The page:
On appeal from the Superior Court of New Jersey, Law Division, Somerset County, Docket No. SOM-L-1330-04.
The opinion of the court was delivered by: Parker, J.A.D.
NOT FOR PUBLICATION WITHOUT THE APPROVAL OF THE APPELLATE DIVISION
Before Judges Wefing, Parker and Yannotti.
Plaintiffs Chubb Custom Insurance Company, Federal Insurance Company (Federal) and Executive Risk Indemnity, Inc. (Executive) (collectively referred to as Chubb) appeal from an order entered on April 6, 2006 dismissing the complaint as to all defendants to allow the parties to proceed with litigation commenced by defendants in Delaware almost a year after the complaint was filed in New Jersey.
This matter arises out of an insurance policy issued by Chubb to defendant Prudential Insurance Company of America (Prudential Insurance).*fn1 On April 21, 2003, judgment was entered in Ohio against Prudential Securities, Inc.,*fn2 for in excess of $400 million, including $250 million in punitive damages. Chubb's primary policy provided coverage from August 31, 1997 through August 31, 2002, up to $50 million with a $25 million deductible for each loss and a $50 million annual aggregate deductible. Excess policies, subject to the same conditions as the primary policy, provided coverage above the first $150 million layer as follows: Executive issued a policy for $10 million -- for the $50 million layer above the first $150 million; Federal issued a policy for $10 million -- for the $100 million layer above the first $200 million. All three of the Chubb plaintiffs are incorporated outside of New Jersey but maintain their principal places of business in New Jersey. Prudential Insurance and Prudential Financial are both incorporated in New Jersey and maintain their principal places of business here. Prudential Securities is incorporated in Delaware but has its principal place of business in New York.
The Ohio action, entitled Burns v. Prudential Securities, Inc., resulted in a judgment awarding the plaintiff $11,740,994 in compensatory damages, $539,483 in annuity damages, $4,078,800.62 in pre-judgment interest, $250 million in punitive damages, and $2,835,424.81 in counsel fees against Prudential Securities. The Burns judgment implicates the second and third layers of Prudential Securities's insurance coverage under a quota share program. The quota share program holds "carriers in the program . . . severally liable for their individual percentage share."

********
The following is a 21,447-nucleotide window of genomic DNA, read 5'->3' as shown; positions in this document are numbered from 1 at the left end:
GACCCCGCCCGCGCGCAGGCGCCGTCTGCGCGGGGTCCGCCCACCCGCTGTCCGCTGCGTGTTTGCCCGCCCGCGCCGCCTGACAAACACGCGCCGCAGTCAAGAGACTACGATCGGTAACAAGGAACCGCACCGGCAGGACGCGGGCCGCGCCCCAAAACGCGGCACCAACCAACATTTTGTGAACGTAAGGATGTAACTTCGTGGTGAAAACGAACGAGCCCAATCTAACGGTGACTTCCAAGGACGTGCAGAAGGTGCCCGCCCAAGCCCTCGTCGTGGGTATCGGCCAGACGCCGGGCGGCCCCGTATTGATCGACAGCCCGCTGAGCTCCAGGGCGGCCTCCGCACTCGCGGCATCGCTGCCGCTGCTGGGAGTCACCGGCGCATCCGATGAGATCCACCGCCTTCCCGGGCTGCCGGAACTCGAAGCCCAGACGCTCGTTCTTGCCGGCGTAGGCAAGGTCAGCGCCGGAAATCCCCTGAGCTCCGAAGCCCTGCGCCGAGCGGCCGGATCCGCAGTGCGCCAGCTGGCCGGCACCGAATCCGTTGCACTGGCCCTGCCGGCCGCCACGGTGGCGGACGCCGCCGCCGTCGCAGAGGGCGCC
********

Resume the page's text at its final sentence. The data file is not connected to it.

Chubb denied coverage for the Burns judgment pursuant to Exclusion 4b of its policy which excludes coverage of damages "based upon, arising from or in consequence of deliberate conflicts of interest, any dishonest, deliberately criminal or deliberately fraudulent act or omission, gaining any profit or advantage to which one is not legally entitled, or deliberate non-compliance with any statute or regulation. . . ."
On September 3, 2004, Chubb, Federal and Executive filed a complaint against Prudential Insurance in the Superior Court of New Jersey, seeking a declaratory judgment that the policies issued by Chubb to Prudential do not afford coverage for the Burns judgment. The complaint did not include Prudential Securities, the named defendant in the Burns action. An amended complaint, filed on October 4, 2004, also omitted Prudential Securities as a party. On January 21, 2005, the trial court entered "consent orders to stay the proceedings" until the Burns appeal was complete. Another consent order, entered on June 9, 2005, stayed the proceedings, but lifted the stay of discovery.
On August 3, 2005, Prudential Insurance moved to dismiss Chubb's first amended complaint because it was not a party to the Burns action; it was merely a disinterested party to the coverage dispute. Chubb cross-moved for leave to amend the complaint and ultimately the parties consented to the amendment. Prudential Insurance then withdrew its motion to dismiss. On October 25, 2005, Chubb filed a second amended complaint to add Prudential Equity Group (f/k/a Prudential Securities) and Prudential Financial as defendants in the New Jersey action. All of the defendants in the New Jersey action are collectively referred to as Prudential.
On August 3, 2005, the same date on which Prudential Insurance moved to dismiss the New Jersey complaint, Prudential Securities filed its own action for declaratory relief in the Delaware Chancery Court in which it named every interested primary and excess insurer. The complaint also included the Delaware Insurance Guaranty Association (DIGA) because Reliance Insurance Company (Reliance) -- one of the excess carriers and a Delaware Corporation -- was insolvent and DIGA could be responsible for part of Reliance's portion of coverage.
On August 15, 2005, Chubb moved to dismiss and/or stay the Delaware proceeding in favor of the New Jersey litigation. Chubb argued that (1) the Delaware Chancery Court lacked subject matter jurisdiction because no equitable claims were raised in the Delaware complaint; and (2) the New Jersey litigation should proceed because it was filed first. During a hearing on August 26, 2005, the Delaware Chancery Court characterized the Service of Suit clause in the policy as a forum selection clause and stated that Prudential Securities had a "strong, plain, contractual right to choose the forum" for litigation under the Service of Suit clause. The Delaware court indicated that the New Jersey court "should address the forum selection clause before the Delaware Court would decide whether to enjoin the parties from litigating in New Jersey."
On December 20, 2005, the Delaware Chancery Court (1) "granted Chubb's motion to dismiss for lack of subject matter jurisdiction, but invited" Prudential to re-file in the Delaware Superior Court; and (2) granted Chubb's motion to stay the Delaware proceeding while Chubb's action was pending in New Jersey. The Delaware Chancery Court indicated, however, that ...